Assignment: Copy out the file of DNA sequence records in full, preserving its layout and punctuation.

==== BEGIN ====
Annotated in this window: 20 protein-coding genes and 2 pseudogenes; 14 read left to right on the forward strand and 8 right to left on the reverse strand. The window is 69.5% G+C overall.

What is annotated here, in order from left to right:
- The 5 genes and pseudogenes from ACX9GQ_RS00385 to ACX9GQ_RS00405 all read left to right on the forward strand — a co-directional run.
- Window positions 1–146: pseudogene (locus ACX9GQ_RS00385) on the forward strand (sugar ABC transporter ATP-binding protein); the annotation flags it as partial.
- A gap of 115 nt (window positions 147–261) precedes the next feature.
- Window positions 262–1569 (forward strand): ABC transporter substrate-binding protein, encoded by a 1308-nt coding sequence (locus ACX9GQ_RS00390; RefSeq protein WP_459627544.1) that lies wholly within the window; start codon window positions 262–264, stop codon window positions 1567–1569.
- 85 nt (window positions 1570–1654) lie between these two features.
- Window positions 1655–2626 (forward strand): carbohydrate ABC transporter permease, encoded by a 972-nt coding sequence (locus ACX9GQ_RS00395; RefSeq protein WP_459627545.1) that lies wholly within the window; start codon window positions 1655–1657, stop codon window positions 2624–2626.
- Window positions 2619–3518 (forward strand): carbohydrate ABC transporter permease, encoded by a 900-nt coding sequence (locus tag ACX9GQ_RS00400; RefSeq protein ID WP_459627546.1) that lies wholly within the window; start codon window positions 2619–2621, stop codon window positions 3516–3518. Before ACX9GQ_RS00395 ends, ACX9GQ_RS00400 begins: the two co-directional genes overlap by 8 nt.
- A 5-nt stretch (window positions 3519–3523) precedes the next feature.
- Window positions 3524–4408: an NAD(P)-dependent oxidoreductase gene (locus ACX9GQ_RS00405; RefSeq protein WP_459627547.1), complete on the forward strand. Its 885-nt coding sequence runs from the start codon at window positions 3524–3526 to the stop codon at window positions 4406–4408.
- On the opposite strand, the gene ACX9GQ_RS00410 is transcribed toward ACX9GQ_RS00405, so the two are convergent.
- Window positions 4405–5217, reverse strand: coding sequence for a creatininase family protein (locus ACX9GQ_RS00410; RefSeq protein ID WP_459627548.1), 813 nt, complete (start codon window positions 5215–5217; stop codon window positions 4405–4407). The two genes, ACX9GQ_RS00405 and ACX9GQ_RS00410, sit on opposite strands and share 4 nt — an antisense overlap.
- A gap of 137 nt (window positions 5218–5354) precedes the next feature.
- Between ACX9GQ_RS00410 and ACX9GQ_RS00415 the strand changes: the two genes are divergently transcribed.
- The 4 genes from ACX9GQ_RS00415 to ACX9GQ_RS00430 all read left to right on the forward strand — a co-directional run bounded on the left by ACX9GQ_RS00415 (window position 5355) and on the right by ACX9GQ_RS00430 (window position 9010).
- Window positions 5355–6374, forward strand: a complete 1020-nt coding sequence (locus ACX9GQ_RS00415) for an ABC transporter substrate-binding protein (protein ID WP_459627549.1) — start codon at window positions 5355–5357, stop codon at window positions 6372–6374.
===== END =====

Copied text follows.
Annotated in this window: 20 protein-coding genes and 2 pseudogenes; 14 read left to right on the forward strand and 8 right to left on the reverse strand. The window is 69.5% G+C overall.

What is annotated here, in order from left to right:
- The 5 genes and pseudogenes from ACX9GQ_RS00385 to ACX9GQ_RS00405 all read left to right on the forward strand — a co-directional run.
- Window positions 1–146: pseudogene (locus ACX9GQ_RS00385) on the forward strand (sugar ABC transporter ATP-binding protein); the annotation flags it as partial.
- A gap of 115 nt (window positions 147–261) precedes the next feature.
- Window positions 262–1569 (forward strand): ABC transporter substrate-binding protein, encoded by a 1308-nt coding sequence (locus ACX9GQ_RS00390; RefSeq protein WP_459627544.1) that lies wholly within the window; start codon window positions 262–264, stop codon window positions 1567–1569.
- 85 nt (window positions 1570–1654) lie between these two features.
- Window positions 1655–2626 (forward strand): carbohydrate ABC transporter permease, encoded by a 972-nt coding sequence (locus ACX9GQ_RS00395; RefSeq protein WP_459627545.1) that lies wholly within the window; start codon window positions 1655–1657, stop codon window positions 2624–2626.
- Window positions 2619–3518 (forward strand): carbohydrate ABC transporter permease, encoded by a 900-nt coding sequence (locus tag ACX9GQ_RS00400; RefSeq protein ID WP_459627546.1) that lies wholly within the window; start codon window positions 2619–2621, stop codon window positions 3516–3518. Before ACX9GQ_RS00395 ends, ACX9GQ_RS00400 begins: the two co-directional genes overlap by 8 nt.
- A 5-nt stretch (window positions 3519–3523) precedes the next feature.
- Window positions 3524–4408: an NAD(P)-dependent oxidoreductase gene (locus ACX9GQ_RS00405; RefSeq protein WP_459627547.1), complete on the forward strand. Its 885-nt coding sequence runs from the start codon at window positions 3524–3526 to the stop codon at window positions 4406–4408.
- On the opposite strand, the gene ACX9GQ_RS00410 is transcribed toward ACX9GQ_RS00405, so the two are convergent.
- Window positions 4405–5217, reverse strand: coding sequence for a creatininase family protein (locus ACX9GQ_RS00410; RefSeq protein ID WP_459627548.1), 813 nt, complete (start codon window positions 5215–5217; stop codon window positions 4405–4407). The two genes, ACX9GQ_RS00405 and ACX9GQ_RS00410, sit on opposite strands and share 4 nt — an antisense overlap.
- A gap of 137 nt (window positions 5218–5354) precedes the next feature.
- Between ACX9GQ_RS00410 and ACX9GQ_RS00415 the strand changes: the two genes are divergently transcribed.
- The 4 genes from ACX9GQ_RS00415 to ACX9GQ_RS00430 all read left to right on the forward strand — a co-directional run bounded on the left by ACX9GQ_RS00415 (window position 5355) and on the right by ACX9GQ_RS00430 (window position 9010).
- Window positions 5355–6374, forward strand: a complete 1020-nt coding sequence (locus ACX9GQ_RS00415) for an ABC transporter substrate-binding protein (protein ID WP_459627549.1) — start codon at window positions 5355–5357, stop codon at window positions 6372–6374.